Diazepam injection can cause extreme drowsiness that may last for several hours after you have received the medication. Older adults may feel sleepy for even longer.

Avoid driving or doing anything that requires you to be awake and alert until the effects of this medicine have worn off completely.

Diazepam side effects

Get emergency medical help if you have signs of an allergic reaction: hives; difficulty breathing; swelling of your face, lips, tongue, or throat.

Tell your caregivers right away if you have:

  • weak or shallow breathing;

  • restlessness, feeling agitated or irritable;

  • unusual thoughts, hallucinations; or

  • a light-headed feeling, like you might pass out.

The sedative effects of diazepam may last longer in older adults. Accidental falls are common in elderly patients who use benzodiazepines. Use caution to avoid falling or accidental injury shortly after receiving diazepam injection.

Common side effects may include:

  • drowsiness;

  • tired feeling;

  • muscle weakness, loss of coordination; or

  • bruising or swelling around the IV needle.

This is not a complete list of side effects and others may occur. Call your doctor for medical advice about side effects. You may report side effects to FDA at 1-800-FDA-1088.

See also: Side effects (in more detail)

Diazepam dosing information

Usual Adult Dose for Anxiety:

ORAL:
2 to 10 mg orally 2 to 4 times a day

PARENTERAL:
Moderate Anxiety Disorders and Symptoms: 2 to 5 mg IM or IV, repeated in 3 to 4 hours if necessary
Severe Anxiety Disorders and Symptoms: 5 to 10 mg IM or IV, repeated in 3 to 4 hours if necessary

Comments:
-Oral doses should be determined by the severity of symptoms.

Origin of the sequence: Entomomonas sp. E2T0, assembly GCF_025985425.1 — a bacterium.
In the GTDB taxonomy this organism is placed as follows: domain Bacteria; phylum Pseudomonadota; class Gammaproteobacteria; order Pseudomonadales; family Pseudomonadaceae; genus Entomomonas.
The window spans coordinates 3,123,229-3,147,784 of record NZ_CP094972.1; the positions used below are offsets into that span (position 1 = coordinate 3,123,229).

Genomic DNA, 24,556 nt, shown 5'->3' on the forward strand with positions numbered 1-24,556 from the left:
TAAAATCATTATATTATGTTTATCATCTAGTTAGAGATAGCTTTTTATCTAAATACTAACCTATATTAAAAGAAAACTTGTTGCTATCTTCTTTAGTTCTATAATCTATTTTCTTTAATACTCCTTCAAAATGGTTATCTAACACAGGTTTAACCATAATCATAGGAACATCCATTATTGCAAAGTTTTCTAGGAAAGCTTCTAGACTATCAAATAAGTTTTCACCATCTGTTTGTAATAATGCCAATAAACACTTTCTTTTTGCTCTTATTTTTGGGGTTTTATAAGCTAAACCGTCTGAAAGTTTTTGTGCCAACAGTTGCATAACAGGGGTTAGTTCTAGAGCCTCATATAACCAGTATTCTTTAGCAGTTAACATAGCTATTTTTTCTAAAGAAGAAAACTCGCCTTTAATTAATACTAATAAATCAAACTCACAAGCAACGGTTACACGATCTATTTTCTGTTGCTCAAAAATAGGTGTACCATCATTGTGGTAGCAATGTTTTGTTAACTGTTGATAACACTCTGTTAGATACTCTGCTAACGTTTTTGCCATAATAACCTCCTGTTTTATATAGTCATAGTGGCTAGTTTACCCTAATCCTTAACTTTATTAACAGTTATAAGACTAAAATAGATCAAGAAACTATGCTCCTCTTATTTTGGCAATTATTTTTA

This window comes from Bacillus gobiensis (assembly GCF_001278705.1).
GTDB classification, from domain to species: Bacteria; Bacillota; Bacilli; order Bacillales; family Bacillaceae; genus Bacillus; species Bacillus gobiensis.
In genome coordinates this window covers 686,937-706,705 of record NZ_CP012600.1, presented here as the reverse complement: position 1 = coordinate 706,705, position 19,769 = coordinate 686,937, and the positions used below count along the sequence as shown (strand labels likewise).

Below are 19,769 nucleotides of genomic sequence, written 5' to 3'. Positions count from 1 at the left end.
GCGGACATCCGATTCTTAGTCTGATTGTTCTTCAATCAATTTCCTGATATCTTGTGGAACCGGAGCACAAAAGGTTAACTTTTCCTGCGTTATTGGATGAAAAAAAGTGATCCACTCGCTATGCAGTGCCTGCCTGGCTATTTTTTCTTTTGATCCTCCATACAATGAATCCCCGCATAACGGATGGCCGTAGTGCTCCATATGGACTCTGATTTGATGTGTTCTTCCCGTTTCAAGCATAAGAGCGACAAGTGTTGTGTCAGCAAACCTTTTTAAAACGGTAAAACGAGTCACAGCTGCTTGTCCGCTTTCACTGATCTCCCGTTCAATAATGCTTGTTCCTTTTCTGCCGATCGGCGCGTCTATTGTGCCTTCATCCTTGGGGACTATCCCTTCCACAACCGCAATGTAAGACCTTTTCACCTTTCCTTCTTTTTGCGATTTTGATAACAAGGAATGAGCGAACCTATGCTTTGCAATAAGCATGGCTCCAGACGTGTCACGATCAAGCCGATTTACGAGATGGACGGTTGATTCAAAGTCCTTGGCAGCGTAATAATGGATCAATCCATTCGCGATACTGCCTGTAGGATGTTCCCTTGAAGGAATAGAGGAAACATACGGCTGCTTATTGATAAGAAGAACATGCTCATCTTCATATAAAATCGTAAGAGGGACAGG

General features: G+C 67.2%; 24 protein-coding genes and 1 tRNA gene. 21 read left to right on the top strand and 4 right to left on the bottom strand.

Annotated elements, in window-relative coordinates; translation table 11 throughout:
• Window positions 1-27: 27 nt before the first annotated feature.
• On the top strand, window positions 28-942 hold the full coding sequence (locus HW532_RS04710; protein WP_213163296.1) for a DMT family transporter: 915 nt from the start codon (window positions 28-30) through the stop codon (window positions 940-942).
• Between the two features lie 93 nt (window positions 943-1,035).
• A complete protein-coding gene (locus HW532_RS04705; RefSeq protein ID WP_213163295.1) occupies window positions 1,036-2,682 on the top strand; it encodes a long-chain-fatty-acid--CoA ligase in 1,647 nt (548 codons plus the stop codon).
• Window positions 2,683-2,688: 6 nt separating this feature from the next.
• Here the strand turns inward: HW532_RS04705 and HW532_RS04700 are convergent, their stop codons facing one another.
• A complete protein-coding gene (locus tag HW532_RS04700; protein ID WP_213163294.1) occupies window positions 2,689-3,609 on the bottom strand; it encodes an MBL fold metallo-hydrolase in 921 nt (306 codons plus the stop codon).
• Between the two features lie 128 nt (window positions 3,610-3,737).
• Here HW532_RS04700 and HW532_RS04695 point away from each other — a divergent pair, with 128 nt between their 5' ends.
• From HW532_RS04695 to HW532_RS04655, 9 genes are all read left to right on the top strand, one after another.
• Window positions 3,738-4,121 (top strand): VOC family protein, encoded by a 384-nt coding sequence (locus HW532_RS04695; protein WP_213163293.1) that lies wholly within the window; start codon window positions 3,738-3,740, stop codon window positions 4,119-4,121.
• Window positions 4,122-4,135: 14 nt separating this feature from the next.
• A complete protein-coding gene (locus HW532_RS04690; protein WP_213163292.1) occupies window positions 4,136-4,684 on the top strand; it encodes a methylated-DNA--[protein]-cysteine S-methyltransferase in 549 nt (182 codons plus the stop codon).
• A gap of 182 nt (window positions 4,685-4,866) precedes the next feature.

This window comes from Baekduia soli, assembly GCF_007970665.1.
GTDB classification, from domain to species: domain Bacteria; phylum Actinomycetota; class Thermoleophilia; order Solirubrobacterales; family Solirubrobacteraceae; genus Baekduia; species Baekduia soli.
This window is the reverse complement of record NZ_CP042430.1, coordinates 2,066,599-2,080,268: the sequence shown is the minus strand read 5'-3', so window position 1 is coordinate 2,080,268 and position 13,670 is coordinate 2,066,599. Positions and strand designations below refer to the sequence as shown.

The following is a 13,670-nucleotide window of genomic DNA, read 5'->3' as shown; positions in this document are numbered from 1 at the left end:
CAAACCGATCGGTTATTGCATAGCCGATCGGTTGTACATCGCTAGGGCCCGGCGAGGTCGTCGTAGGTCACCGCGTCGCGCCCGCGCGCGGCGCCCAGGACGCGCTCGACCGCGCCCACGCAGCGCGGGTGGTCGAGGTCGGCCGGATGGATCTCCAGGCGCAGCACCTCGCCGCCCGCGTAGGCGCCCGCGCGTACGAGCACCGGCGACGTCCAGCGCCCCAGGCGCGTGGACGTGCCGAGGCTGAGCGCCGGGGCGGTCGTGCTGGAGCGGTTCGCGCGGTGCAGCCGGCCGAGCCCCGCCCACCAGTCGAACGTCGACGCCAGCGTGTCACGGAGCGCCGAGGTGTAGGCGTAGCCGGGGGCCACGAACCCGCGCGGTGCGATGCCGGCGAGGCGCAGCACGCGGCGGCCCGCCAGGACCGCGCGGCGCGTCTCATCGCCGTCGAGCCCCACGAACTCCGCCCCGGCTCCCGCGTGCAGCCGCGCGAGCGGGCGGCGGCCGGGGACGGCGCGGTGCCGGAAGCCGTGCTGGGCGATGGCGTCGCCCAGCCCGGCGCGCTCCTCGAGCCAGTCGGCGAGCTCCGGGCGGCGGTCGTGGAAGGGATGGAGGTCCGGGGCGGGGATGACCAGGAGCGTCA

-Anxiety associated with the stress of everyday life usually does not require treatment with this drug.

Use: Management of anxiety disorders and short-term relief of anxiety symptoms

Usual Adult Dose for Alcohol Withdrawal:

ORAL:
-Initial dose: 10 mg orally 3 to 4 times a day for the first 24 hours
-Maintenance dose: 5 mg orally 3 to 4 times a day as needed

PARENTERAL:
10 mg IM or IV once, then 5 to 10 mg IM or IV in 3 to 4 hours if necessary

Use: Symptomatic relief of acute agitation, tremor, impending/acute delirium tremens, and hallucinations in acute alcohol withdrawal

Usual Adult Dose for Muscle Spasm:

ORAL:
2 to 10 mg orally 3 to 4 times a day

PARENTERAL:
5 to 10 mg IM or IV, then 5 to 10 mg IM or IV in 3 to 4 hours if necessary

Comment:
-Larger parenteral doses may be necessary for patients with tetanus.

Use: Adjunctive treatment for the relief of skeletal muscle spasm due to reflex spasm to local pathology, spasticity caused by upper motor neuron disorders, athetosis, and stiff-man syndrome (e.g., inflammation of the muscles/joints secondary to trauma, cerebral palsy, paraplegia)

Usual Adult Dose for Seizures:

ORAL:
2 to 10 mg orally 2 to 4 times a day

RECTAL:
-Initial dose: 0.2 mg/kg rectally, rounded upward to the next available dose. A 2.5 mg rectal dose may be given as a partial replacement if patients expel a portion of the initial dose
-If necessary, a second dose of 0.2 mg/kg may be given rectally 4 to 12 hours after the first dose.
-Maximum Frequency: May be used to treat up to 1 seizure episode every 5 days, and no more than 5 episodes/month

Uses:
-Management of selected, refractory patients with epilepsy on stable regimens of antiepileptic drugs who require intermittent use of this drug to control bouts of increased seizure activity
-Adjunctive treatment for convulsive disorders

Usual Adult Dose for Endoscopy or Radiology Premedication:

PARENTERAL:
Cardioversion: 5 to 15 mg IV once 5 to 10 minutes before the procedure

Endoscopic Procedures:
IV: Usually less than 10 mg, but some patients require up to 20 mg IV, especially when narcotics are omitted
-IV titration: The IV dose should be titrated to desired sedative response (e.g., slurring of speech) with slow administration immediately before the procedure.

IM: 5 to 10 mg IM once 30 minutes prior to the procedure

Comments:
-Narcotic dosing should be reduced by approximately 33%, and may be omitted in some patients.
-The IV route is preferred, but IM administration may be used if IV administration is not possible.